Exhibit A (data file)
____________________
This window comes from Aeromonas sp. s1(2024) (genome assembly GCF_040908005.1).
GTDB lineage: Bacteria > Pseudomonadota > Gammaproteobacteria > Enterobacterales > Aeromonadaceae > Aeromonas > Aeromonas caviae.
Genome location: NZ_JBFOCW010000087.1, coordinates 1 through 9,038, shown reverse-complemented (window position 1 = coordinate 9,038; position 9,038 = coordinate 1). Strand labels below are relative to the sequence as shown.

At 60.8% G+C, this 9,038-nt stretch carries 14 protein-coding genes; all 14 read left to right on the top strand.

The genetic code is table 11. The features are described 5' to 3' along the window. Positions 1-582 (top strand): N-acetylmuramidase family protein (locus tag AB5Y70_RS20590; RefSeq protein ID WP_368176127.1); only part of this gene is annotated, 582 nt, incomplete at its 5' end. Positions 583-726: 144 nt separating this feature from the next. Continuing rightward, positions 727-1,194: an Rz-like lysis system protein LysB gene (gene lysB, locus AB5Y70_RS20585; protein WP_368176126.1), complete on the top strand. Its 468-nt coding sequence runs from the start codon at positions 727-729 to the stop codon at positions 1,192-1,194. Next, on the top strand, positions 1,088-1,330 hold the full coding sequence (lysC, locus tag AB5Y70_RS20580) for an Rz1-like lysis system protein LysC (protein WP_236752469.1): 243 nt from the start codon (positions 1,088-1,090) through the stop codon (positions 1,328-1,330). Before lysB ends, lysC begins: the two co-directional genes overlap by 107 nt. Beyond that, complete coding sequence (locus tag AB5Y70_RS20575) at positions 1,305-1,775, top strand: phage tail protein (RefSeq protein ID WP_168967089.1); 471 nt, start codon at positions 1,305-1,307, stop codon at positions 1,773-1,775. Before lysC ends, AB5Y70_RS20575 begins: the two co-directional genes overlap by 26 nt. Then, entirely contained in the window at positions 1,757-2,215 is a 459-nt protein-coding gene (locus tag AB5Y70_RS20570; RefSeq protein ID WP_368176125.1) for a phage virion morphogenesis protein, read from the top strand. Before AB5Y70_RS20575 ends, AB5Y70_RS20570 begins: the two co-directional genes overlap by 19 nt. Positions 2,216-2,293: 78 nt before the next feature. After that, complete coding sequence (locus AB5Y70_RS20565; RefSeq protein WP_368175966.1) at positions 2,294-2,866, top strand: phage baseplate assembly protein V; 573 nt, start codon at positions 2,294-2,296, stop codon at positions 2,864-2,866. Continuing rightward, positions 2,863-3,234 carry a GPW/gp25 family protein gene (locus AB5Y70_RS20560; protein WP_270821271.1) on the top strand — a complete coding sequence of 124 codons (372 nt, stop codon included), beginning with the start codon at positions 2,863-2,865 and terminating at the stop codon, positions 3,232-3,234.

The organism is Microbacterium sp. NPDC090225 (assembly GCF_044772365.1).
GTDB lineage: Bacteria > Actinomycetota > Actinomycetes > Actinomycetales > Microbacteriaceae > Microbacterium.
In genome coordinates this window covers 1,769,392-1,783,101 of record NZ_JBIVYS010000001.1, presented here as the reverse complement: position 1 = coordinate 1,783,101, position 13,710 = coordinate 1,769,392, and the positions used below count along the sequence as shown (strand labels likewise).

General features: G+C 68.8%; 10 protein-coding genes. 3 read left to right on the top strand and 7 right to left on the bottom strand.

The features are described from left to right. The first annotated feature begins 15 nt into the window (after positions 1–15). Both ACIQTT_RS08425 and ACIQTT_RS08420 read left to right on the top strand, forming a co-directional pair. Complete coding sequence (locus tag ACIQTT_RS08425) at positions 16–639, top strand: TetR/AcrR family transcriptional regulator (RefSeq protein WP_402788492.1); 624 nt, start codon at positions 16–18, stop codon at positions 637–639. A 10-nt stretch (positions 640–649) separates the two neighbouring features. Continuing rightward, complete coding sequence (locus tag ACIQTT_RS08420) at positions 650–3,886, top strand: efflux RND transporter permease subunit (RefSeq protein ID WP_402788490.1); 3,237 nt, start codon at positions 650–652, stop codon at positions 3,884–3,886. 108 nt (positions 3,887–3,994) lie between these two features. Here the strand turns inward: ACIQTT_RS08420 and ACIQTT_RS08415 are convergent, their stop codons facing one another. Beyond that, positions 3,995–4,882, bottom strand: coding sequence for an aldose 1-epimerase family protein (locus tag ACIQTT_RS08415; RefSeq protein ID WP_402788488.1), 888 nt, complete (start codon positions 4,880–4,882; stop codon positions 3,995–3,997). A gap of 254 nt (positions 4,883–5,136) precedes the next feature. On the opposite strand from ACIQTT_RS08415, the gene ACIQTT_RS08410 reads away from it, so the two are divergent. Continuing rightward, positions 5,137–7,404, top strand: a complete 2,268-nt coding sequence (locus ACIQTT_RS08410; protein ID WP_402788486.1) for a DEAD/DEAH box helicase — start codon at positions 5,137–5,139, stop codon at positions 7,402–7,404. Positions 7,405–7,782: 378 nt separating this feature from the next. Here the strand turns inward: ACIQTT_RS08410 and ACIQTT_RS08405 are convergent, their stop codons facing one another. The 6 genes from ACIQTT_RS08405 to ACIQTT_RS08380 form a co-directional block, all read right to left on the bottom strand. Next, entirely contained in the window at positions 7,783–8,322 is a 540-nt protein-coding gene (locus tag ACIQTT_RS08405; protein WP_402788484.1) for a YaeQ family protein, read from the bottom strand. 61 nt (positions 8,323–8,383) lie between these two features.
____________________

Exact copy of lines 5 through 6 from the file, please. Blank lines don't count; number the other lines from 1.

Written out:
The genetic code is table 11. The features are described 5' to 3' along the window. Positions 1-582 (top strand): N-acetylmuramidase family protein (locus tag AB5Y70_RS20590; RefSeq protein ID WP_368176127.1); only part of this gene is annotated, 582 nt, incomplete at its 5' end. Positions 583-726: 144 nt separating this feature from the next. Continuing rightward, positions 727-1,194: an Rz-like lysis system protein LysB gene (gene lysB, locus AB5Y70_RS20585; protein WP_368176126.1), complete on the top strand. Its 468-nt coding sequence runs from the start codon at positions 727-729 to the stop codon at positions 1,192-1,194. Next, on the top strand, positions 1,088-1,330 hold the full coding sequence (lysC, locus tag AB5Y70_RS20580) for an Rz1-like lysis system protein LysC (protein WP_236752469.1): 243 nt from the start codon (positions 1,088-1,090) through the stop codon (positions 1,328-1,330). Before lysB ends, lysC begins: the two co-directional genes overlap by 107 nt. Beyond that, complete coding sequence (locus tag AB5Y70_RS20575) at positions 1,305-1,775, top strand: phage tail protein (RefSeq protein ID WP_168967089.1); 471 nt, start codon at positions 1,305-1,307, stop codon at positions 1,773-1,775. Before lysC ends, AB5Y70_RS20575 begins: the two co-directional genes overlap by 26 nt. Then, entirely contained in the window at positions 1,757-2,215 is a 459-nt protein-coding gene (locus tag AB5Y70_RS20570; RefSeq protein ID WP_368176125.1) for a phage virion morphogenesis protein, read from the top strand. Before AB5Y70_RS20575 ends, AB5Y70_RS20570 begins: the two co-directional genes overlap by 19 nt. Positions 2,216-2,293: 78 nt before the next feature. After that, complete coding sequence (locus AB5Y70_RS20565; RefSeq protein WP_368175966.1) at positions 2,294-2,866, top strand: phage baseplate assembly protein V; 573 nt, start codon at positions 2,294-2,296, stop codon at positions 2,864-2,866. Continuing rightward, positions 2,863-3,234 carry a GPW/gp25 family protein gene (locus AB5Y70_RS20560; protein WP_270821271.1) on the top strand — a complete coding sequence of 124 codons (372 nt, stop codon included), beginning with the start codon at positions 2,863-2,865 and terminating at the stop codon, positions 3,232-3,234.

The organism is Microbacterium sp. NPDC090225 (assembly GCF_044772365.1).